Unlocking Sydney as a global gateway with three CBDs
Greater Sydney is undergoing significant change, which is creating opportunities and challenges for our transport system. As Sydney grows as a global metropolis, benefits will be distributed more evenly across the city, driven by major placemaking investment around the new Western Sydney Airport. New technology and innovation will make the network far more responsive to demand, and better able to manage congestion.
The vision for Greater Sydney as a metropolis of three cities will guide many of the planning and investment outcomes for the city.
The vision for Greater Sydney as a metropolis of three cities is designed to support the growth of Sydney by enabling people to have more convenient access to jobs and services across the region. The three cities include:
• Eastern Harbour City – stretching from the Northern Beaches to Sutherland Shire
• Central River City – extending outward from Greater Parramatta to Blacktown, Norwest, Macquarie Park, Rhodes and towards Bankstown
• Western Parkland City – focused around the Western Sydney Airport-Badgerys Creek Aerotropolis and extending north to Greater Penrith, east to Liverpool and south to Campbelltown-Macarthur
Each of the three cities is anchored by a metropolitan centre – the Harbour CBD in the east, Greater Parramatta in the centre and a cluster of centres in the west, including Western Sydney Airport-Badgerys Creek Aerotropolis, Greater Penrith, Liverpool and Campbelltown-Macarthur. Strategic centres and trade gateways are also dispersed across the region and play a key role in the vision for Greater Sydney.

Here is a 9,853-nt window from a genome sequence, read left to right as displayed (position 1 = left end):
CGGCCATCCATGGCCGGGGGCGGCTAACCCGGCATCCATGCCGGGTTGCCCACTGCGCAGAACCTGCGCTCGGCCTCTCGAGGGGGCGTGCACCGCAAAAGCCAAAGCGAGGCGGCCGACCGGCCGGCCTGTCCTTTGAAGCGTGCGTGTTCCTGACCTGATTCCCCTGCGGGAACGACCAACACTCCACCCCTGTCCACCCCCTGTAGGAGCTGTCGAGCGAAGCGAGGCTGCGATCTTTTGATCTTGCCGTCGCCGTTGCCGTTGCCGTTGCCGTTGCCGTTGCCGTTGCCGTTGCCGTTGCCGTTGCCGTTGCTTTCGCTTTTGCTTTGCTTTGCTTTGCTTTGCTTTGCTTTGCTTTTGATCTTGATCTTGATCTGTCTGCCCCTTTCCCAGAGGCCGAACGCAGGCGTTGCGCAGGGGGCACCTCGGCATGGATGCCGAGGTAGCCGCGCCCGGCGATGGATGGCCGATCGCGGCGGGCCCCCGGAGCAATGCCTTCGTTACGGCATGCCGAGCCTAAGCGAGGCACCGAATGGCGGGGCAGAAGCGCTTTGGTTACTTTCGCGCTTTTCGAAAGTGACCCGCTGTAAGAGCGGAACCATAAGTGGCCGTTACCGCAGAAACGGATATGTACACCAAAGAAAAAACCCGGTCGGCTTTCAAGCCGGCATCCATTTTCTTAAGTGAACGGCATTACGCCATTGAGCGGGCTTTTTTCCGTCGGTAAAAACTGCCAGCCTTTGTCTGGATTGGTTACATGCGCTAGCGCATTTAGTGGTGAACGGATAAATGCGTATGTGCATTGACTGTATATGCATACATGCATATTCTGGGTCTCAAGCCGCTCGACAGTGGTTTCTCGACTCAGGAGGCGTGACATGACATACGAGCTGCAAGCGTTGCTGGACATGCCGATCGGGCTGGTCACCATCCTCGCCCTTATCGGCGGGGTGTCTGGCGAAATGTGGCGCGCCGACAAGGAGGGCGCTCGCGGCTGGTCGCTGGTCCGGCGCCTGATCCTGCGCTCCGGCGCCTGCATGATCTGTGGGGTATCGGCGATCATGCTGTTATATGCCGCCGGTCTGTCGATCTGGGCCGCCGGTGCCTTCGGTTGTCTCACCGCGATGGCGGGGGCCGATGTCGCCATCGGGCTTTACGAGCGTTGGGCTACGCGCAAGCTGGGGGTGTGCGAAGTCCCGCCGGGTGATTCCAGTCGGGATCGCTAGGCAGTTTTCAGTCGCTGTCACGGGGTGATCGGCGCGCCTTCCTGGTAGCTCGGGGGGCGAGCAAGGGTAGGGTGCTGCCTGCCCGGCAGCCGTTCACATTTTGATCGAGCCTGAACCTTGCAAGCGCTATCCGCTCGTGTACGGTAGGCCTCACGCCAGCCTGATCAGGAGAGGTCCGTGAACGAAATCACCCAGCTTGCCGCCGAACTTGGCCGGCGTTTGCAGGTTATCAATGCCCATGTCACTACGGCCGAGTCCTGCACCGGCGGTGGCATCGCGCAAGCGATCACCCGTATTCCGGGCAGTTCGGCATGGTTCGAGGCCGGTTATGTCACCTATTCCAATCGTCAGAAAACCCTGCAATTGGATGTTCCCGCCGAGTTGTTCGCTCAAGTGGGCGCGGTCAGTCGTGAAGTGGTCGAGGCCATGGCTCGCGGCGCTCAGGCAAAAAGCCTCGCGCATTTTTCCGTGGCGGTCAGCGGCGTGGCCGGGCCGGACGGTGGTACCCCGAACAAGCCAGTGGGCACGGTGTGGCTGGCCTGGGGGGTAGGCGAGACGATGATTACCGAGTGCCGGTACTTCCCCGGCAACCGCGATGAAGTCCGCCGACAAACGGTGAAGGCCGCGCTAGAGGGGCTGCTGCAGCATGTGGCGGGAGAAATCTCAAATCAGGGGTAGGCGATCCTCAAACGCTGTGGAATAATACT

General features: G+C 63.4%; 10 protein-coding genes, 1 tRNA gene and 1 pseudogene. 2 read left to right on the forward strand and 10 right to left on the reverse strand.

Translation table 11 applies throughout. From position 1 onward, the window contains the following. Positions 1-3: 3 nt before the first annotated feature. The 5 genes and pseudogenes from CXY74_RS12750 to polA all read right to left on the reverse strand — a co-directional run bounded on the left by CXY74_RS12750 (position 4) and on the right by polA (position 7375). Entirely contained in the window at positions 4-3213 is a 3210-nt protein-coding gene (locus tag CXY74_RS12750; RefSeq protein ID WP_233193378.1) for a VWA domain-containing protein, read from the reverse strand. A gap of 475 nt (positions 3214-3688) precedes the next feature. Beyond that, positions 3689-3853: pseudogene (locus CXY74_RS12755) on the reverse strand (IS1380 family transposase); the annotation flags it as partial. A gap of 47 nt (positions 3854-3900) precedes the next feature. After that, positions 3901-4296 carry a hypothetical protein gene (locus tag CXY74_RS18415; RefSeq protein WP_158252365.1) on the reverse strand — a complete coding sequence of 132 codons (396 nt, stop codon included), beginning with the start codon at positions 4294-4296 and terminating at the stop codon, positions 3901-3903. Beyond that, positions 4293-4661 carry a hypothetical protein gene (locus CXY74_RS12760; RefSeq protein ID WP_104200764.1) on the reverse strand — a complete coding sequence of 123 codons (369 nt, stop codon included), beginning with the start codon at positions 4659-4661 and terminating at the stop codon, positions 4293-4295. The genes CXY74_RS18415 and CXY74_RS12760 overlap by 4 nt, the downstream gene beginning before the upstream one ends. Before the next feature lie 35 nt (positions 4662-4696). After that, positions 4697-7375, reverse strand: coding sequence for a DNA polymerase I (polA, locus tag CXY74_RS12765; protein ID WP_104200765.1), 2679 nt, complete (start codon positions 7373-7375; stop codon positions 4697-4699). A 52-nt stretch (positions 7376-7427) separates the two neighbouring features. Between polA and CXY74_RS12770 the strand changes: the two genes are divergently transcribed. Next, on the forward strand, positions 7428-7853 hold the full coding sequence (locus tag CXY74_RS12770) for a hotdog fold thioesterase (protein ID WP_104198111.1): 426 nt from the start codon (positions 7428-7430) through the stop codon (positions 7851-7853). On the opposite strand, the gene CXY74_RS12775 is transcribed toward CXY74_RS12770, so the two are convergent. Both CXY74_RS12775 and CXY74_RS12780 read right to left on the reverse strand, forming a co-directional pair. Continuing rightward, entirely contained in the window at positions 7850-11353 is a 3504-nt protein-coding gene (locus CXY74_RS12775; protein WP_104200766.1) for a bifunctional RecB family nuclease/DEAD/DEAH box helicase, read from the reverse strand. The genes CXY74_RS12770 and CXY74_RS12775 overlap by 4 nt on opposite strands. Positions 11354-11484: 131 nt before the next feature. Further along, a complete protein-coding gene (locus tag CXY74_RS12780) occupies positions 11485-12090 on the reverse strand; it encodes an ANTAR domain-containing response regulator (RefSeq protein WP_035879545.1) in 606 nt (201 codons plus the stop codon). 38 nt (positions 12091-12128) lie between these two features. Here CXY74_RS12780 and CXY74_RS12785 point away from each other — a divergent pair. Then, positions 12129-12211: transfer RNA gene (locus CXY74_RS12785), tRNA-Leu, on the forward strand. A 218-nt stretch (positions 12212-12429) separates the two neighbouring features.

The vision for Greater Sydney is one where people can conveniently access jobs and services. This means people can reach their nearest metropolitan and strategic centres within 30 minutes, seven days a week by public transport. Crucial to this is improved public transport services and infrastructure to ensure people can move efficiently around the city.
To support the land use vision for Greater Sydney, the NSW Government developed a vision for the transport system that will enable people and goods to move conveniently around the city. It will enable people within each city to access their nearest metropolitan and strategic centre within 30 minutes by public transport, 7 days a week using:
• City-shaping corridors – major trunk road and rail public transport corridors providing higher speed and volume linkages between our cities and centres that shape locational decisions of residents and businesses
• City-serving corridors – higher density corridors concentrated within ~10km of metropolitan centres providing high frequency access to metropolitan cities/centres with more frequent stopping patterns
• Centre-serving corridors – local corridors that support buses, walking and cycling, to connect people with their nearest centre and transport node
The road and rail network, including dedicated and shared freight corridors and connections to regional NSW are fundamental parts of this future transport system. Technology is changing how we travel – and how we deliver transport, yet we expect most trips will continue to be provided on the road and rail network.